The "Halle 54" project was an early project which was a pilot program, probobly something like a prototype program. I think it is normal for early projects to fail to meet all expectations, as I am sure it took a lot of prototyping to get the first loom machine right. There are many other automation projects in the automotive manufacturing industry, which may not be as well known but are increasing productivity. Most automotive manufacturers are steadily increasing the degree of automation of the products. The number of installed and runnig robots is continously increasing since the '90s. My guess it that unexpected things happen when there is a jump (and not gradual growth) in the automation of a manufacturing process (a more recent example is the Tesla production problems). But this is just a guess.

As for the ReThink Robotics story: there are more and more other companies (e.g. Universal Robots, ABB, Kuka) producing so called co-bots (colaborative robots) and the number of installed (and running) co-bots is continously gorwing, therefor the failure of one manufacturer on a steadily growing market is not relevant. The same goes for service robots, if someone considers Baxter/Sawyer a service robot and not a co-bot.

You can take a look at the share prices and market capitalization of the large robotics/automation/machine building companies. Most of them show a growing trend.

EDIT: Based on the comments below, I would like to re-iterate the conclusions:

  • There is no credible source disputing the productivity growth due to the use of robots

  • the number of installed robots doubled in the last 10 years (from approx. 1 million units to more then 2 million units, source is the International Federation of Robotics), proving that the industry uses more and more robots

  • the projects listed in the question are cherry picked and do not reflect the state of the manufacturing industry.

  • despite the partial failures of Halle54, Volkswagen is continuously increasing the number of robots manufacturing their cars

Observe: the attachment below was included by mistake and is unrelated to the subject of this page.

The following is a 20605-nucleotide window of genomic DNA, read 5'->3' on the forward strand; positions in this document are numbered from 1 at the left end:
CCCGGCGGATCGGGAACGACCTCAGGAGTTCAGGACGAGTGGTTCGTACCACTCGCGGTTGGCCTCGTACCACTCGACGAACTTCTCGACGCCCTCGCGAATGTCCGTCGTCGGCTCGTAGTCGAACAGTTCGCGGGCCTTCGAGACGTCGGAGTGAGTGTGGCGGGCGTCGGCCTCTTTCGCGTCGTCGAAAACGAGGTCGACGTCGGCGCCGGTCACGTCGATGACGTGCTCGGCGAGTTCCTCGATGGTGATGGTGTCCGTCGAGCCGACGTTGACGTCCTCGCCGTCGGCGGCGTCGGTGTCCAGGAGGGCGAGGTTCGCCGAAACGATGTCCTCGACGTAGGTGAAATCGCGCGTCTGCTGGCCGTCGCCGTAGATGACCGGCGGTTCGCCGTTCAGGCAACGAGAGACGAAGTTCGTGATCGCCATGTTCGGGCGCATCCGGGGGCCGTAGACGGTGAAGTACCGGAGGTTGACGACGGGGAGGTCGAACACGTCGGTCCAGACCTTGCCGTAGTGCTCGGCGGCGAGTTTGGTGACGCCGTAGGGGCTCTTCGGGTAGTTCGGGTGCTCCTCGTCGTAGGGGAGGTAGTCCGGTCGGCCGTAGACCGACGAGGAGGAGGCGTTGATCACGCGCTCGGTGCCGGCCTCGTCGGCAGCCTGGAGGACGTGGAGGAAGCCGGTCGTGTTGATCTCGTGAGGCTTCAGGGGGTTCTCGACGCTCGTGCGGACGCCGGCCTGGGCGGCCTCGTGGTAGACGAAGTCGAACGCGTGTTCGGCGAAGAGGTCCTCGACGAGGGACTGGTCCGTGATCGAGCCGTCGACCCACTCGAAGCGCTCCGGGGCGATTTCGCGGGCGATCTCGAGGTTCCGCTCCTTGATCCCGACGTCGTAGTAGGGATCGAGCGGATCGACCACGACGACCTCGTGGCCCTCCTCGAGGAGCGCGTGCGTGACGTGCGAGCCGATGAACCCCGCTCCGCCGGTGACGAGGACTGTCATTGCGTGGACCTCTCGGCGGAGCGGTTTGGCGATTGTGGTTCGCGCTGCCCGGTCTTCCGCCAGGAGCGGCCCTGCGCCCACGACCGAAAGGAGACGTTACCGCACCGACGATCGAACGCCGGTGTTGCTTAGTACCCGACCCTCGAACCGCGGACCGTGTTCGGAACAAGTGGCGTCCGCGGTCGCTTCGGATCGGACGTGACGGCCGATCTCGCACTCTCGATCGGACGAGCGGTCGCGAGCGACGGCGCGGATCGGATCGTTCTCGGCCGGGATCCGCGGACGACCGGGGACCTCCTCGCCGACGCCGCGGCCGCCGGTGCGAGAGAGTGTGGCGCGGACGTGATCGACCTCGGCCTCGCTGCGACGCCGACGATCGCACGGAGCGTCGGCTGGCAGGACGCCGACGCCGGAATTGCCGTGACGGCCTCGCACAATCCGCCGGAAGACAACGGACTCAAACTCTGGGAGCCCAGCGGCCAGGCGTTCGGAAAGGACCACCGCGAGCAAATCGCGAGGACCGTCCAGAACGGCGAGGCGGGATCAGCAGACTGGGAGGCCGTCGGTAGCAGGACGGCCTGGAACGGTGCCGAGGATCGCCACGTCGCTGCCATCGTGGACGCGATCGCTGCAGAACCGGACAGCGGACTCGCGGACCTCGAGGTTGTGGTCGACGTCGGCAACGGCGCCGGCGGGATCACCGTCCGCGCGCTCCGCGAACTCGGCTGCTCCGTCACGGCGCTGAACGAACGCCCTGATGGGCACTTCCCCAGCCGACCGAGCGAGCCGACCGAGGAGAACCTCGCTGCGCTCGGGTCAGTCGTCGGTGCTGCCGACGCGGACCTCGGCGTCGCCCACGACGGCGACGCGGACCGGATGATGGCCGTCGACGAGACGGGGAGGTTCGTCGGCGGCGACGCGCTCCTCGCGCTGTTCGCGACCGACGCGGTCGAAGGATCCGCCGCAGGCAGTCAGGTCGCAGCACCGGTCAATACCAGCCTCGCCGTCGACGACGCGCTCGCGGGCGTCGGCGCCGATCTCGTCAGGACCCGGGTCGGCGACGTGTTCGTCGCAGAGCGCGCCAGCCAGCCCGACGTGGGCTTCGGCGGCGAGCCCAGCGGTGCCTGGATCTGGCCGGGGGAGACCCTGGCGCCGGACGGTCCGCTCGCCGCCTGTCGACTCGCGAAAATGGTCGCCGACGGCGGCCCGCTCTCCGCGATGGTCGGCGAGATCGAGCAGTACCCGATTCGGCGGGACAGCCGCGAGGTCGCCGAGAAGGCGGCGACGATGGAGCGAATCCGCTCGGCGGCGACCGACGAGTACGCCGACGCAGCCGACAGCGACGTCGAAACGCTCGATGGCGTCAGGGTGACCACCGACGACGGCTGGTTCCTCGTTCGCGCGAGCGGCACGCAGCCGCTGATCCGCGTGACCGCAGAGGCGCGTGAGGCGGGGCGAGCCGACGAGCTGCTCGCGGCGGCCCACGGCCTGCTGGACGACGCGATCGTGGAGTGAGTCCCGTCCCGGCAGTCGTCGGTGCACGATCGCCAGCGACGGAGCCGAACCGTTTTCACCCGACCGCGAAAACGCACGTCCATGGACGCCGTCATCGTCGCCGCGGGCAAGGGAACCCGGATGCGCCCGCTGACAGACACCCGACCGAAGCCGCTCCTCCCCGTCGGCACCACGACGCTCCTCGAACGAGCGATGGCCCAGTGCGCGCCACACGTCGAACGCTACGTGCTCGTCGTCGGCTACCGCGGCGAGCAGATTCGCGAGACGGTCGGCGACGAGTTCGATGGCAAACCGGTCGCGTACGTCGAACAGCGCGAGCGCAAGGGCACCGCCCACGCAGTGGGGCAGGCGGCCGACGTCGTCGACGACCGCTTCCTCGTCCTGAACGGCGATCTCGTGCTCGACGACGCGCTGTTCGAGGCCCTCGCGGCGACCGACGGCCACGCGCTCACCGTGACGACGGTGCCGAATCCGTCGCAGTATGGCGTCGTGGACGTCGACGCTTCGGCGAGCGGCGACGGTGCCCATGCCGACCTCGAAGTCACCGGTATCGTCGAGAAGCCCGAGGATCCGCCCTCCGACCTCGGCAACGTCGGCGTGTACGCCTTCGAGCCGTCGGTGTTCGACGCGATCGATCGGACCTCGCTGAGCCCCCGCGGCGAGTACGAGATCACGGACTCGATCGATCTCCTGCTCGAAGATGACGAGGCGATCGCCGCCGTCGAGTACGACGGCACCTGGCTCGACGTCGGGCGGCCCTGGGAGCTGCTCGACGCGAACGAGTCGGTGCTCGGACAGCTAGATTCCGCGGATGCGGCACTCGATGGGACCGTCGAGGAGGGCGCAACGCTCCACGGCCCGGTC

• My guess is that many projects where a jump in the automation degree of the process instead of a gradual increasted is planned have an increased risk of failiure when compared to project whith a goal of gradualy increasing automation degree. Both cases increase the number of robots in the process, the diffrence is introducing 10 robots at a time for one subprocess or 100 for 10 subprocesses.

  • Currently in the manufacturing industry, automation in most cases implies the use of robots.

  • $\begingroup$ If i interpret the answer right, the question is how to shape the transition from automation to robotics. The first option is to make it abrupt, the second vision is to make the shift smoothly. What i see for so called white collar jobs is, that the transition into the computerage was done soft and in small steps. In the 1970s the companies have used photocopier machines, in the 1980s mainframe computers, in the 1990 desktop PCs, and since the 2000s all the companies are sending billions of e-mails each day. That means, the industry is using state of the art technology. $\endgroup$ – Manuel Rodriguez Feb 18 '19 at 12:54
  • $\begingroup$ ... The situation for blue collar jobs is not working in that way. In the 1920 the fully automated assembly line for food production was introduced, which is driven by electric motors and today, the same machine is used. Because it is the best technology available. In contrast, robots have never shown that they are useful. $\endgroup$ – Manuel Rodriguez Feb 18 '19 at 12:55